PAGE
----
For the past four days I've been setting up my new writing space in the new house, and I'm finding myself being overly particular about what goes where, and what gets tossed and where to put my reference books versus favorite novels versus administrative crap.
I've been resisting cracking open several old plastic bins that contain relics--fragments of my late adolescence and the slips of paper upon which I wrote sophomorically profound epiphanies. But crack them I have, and up bubbled some discourse between my dad and I dating back to college. The epistolary exchange developed over my wanting to quit biochemistry and hence derail my journey toward becoming a registered dietitian.
My dad's points were carefully wrought and admittedly full of ego and regret. Essentially, the message was: buckle down and get your credentials like I did. My retort: I'm not sure I'm cut out for a life as a clinician. Instead, I see myself as a vagabond who follows her heart. Funnily enough, the argument hinged on independence. How without the right credentials one is beholden to compromise.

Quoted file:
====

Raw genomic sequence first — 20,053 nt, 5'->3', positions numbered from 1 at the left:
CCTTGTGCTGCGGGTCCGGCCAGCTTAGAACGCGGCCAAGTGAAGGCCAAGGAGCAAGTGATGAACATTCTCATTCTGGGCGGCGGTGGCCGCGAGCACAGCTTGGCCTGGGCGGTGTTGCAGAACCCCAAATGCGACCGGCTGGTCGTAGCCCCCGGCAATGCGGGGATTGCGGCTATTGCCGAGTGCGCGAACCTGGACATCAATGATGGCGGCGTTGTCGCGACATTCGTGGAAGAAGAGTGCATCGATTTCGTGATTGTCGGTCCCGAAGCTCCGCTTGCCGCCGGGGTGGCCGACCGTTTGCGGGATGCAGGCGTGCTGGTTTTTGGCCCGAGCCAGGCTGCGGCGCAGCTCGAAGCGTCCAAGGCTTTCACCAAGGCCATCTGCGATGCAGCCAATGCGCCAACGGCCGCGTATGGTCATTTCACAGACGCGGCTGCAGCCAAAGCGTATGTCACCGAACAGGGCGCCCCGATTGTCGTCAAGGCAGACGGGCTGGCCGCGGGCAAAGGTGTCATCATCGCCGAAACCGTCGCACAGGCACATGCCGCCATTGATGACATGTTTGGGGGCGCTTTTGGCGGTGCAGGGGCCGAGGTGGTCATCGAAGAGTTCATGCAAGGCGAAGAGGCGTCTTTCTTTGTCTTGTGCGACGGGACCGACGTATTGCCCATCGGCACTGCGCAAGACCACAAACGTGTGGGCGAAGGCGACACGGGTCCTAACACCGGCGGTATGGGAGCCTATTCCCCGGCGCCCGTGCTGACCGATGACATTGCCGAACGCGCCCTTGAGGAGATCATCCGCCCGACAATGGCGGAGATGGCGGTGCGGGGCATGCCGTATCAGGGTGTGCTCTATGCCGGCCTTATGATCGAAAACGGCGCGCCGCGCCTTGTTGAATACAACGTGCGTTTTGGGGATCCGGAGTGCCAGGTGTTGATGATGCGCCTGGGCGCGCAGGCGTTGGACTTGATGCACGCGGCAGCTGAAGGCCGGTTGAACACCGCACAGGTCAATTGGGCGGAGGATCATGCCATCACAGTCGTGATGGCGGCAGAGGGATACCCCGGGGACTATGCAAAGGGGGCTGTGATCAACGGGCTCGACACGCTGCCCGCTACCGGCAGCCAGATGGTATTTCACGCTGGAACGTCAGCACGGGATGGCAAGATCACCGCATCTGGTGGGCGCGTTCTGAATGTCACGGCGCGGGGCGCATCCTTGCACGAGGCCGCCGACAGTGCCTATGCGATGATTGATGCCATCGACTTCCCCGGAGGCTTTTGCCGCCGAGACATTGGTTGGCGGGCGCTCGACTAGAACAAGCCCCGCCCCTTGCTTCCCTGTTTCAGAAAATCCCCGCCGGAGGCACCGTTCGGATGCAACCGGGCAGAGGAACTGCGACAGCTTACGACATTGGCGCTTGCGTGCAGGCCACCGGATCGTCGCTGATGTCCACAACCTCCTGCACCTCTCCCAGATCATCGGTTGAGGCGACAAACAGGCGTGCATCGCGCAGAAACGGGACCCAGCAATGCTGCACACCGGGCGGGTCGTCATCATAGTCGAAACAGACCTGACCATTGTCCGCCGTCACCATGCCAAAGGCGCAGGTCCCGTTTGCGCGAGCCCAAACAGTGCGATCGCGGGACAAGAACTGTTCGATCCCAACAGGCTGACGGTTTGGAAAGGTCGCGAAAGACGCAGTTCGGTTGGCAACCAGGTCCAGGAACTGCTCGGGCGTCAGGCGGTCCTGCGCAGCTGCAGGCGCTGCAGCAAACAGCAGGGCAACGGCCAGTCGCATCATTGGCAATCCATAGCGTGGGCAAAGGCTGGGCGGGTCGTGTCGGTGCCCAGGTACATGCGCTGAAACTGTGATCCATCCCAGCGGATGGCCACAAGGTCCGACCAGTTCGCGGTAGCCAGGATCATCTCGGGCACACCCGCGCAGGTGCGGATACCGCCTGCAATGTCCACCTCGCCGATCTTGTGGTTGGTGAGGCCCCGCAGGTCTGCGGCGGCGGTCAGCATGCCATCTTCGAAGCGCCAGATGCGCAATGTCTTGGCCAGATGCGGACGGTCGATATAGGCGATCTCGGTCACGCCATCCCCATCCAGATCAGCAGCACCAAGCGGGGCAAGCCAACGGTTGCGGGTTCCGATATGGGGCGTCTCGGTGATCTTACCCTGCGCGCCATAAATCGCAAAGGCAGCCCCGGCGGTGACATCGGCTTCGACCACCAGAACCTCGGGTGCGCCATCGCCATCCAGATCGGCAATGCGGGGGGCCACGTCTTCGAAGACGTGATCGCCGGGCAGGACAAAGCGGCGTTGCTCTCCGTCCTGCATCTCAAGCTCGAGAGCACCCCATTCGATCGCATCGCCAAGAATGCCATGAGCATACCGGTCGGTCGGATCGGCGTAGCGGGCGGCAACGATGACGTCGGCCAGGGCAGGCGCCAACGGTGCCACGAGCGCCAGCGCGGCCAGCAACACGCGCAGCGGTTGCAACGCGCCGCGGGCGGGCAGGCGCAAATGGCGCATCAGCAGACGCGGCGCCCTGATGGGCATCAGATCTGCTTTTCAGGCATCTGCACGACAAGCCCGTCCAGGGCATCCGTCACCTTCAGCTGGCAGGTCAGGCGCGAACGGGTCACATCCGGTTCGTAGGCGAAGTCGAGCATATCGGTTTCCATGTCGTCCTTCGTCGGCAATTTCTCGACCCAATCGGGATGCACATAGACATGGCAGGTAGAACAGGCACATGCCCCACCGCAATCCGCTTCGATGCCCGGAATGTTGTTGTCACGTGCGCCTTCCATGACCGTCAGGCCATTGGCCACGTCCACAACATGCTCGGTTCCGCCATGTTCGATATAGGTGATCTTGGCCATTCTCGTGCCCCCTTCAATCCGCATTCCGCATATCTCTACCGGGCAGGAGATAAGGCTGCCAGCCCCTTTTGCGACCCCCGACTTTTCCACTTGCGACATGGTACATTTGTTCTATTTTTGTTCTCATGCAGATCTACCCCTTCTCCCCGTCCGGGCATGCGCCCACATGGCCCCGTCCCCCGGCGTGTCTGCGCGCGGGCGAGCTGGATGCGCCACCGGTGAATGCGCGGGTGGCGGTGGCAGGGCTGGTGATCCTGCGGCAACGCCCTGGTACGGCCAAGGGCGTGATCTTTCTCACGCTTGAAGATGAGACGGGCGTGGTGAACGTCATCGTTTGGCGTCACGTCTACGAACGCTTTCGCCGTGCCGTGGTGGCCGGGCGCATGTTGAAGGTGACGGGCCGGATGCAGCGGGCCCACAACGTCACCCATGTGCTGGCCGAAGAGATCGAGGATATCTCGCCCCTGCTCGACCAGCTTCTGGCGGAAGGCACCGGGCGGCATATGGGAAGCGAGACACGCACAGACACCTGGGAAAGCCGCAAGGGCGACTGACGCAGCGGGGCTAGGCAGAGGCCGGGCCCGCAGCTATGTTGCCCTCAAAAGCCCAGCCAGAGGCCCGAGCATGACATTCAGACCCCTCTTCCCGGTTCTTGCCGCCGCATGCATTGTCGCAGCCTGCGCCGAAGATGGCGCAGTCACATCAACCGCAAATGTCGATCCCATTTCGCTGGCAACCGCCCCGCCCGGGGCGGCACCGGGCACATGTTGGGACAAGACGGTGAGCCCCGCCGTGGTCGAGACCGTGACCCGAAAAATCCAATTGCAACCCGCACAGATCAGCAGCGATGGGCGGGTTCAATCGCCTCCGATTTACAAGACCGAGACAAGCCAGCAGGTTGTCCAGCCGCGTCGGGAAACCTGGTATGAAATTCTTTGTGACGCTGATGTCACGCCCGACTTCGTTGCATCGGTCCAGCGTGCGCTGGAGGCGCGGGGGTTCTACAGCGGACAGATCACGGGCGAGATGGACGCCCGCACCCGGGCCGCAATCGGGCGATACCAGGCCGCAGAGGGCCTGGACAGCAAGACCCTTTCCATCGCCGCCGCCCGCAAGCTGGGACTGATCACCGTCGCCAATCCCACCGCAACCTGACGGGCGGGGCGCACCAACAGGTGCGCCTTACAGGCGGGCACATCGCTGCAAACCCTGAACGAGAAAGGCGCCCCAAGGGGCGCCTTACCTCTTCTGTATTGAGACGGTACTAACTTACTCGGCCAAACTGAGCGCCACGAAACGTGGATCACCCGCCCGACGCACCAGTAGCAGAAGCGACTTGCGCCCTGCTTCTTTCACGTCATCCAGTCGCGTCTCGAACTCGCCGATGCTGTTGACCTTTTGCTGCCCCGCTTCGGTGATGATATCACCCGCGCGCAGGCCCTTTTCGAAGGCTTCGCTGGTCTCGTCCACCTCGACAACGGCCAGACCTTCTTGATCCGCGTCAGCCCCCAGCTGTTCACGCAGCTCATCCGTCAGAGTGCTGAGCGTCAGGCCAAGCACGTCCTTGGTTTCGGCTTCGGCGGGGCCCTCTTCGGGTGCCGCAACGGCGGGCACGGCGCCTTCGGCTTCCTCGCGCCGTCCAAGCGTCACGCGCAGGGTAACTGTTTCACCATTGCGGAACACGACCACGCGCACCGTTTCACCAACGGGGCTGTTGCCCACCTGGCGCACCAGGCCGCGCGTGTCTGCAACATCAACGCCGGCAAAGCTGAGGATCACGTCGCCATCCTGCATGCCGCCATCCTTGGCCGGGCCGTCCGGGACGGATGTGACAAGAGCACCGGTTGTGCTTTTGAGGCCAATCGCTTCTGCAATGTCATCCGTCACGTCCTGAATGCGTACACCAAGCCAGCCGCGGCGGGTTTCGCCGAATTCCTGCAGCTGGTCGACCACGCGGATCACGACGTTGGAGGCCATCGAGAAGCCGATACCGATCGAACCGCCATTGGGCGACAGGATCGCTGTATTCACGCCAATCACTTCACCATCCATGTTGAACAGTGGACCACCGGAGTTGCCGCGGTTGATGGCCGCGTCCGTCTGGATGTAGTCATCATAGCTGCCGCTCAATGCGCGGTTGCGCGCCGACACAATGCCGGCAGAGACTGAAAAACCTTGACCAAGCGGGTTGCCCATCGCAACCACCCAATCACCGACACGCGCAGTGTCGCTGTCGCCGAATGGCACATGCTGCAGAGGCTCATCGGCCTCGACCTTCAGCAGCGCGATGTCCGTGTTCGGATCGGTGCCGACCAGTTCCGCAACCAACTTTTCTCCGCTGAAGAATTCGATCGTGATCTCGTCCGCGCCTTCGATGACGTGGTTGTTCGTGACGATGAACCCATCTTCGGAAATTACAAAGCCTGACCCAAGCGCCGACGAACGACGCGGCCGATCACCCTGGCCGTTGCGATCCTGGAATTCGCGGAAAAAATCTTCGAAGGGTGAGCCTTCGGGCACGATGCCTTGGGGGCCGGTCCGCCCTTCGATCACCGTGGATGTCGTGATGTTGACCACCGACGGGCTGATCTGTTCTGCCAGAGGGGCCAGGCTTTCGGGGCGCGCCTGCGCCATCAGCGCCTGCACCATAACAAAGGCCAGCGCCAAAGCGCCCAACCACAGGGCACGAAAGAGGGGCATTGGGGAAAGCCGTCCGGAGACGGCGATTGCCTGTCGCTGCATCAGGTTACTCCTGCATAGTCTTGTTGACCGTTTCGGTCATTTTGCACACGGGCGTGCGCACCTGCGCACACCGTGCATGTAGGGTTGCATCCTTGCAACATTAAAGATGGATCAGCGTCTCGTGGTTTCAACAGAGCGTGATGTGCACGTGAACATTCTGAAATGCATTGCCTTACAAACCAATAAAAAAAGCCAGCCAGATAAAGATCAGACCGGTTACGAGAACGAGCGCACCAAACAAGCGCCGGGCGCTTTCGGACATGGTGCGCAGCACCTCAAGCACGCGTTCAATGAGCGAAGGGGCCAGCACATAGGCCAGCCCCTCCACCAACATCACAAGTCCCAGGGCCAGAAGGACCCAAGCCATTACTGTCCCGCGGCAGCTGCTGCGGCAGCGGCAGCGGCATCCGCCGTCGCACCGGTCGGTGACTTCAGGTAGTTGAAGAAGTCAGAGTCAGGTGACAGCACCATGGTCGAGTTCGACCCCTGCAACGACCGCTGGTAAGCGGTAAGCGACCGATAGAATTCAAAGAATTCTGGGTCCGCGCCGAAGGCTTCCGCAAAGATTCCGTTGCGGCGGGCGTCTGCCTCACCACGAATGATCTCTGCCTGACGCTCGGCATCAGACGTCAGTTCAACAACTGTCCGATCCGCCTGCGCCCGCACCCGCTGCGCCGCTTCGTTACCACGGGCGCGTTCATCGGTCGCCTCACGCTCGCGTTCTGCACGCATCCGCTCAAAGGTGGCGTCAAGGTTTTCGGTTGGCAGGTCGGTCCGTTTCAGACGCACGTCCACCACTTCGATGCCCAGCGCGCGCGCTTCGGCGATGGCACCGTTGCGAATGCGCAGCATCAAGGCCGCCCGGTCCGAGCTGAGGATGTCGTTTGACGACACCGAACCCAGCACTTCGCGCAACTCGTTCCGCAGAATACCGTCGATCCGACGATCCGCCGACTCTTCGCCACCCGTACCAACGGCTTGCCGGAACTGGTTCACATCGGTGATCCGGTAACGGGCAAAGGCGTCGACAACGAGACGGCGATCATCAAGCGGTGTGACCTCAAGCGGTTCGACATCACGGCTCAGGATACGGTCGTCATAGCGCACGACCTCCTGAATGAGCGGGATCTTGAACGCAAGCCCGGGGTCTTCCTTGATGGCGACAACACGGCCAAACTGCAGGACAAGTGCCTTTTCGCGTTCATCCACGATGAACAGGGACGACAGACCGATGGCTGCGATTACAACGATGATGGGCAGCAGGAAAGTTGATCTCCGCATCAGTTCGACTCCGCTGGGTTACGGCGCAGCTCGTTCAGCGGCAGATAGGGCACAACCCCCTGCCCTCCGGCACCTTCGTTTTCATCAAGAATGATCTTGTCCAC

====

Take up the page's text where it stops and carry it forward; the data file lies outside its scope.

My, my how the world has turned that one on its ear. My father, as a 72-yr old physician, is at the mercy of a broken system, while I basically do whatever the hell I want. True, I don't make a lot of dough, but as I disgorge the tools of my trade, liberate them from their plastic bins and cardboard boxes and build my nest: the books, the letters, the memories, the scribbles, I realize that, at 22, I wasn't a complete moron after all. Good to know!
Ah, nostalgia. You move and there you are, smacked in the face with it. Now, the big question. To chuck or not to chuck!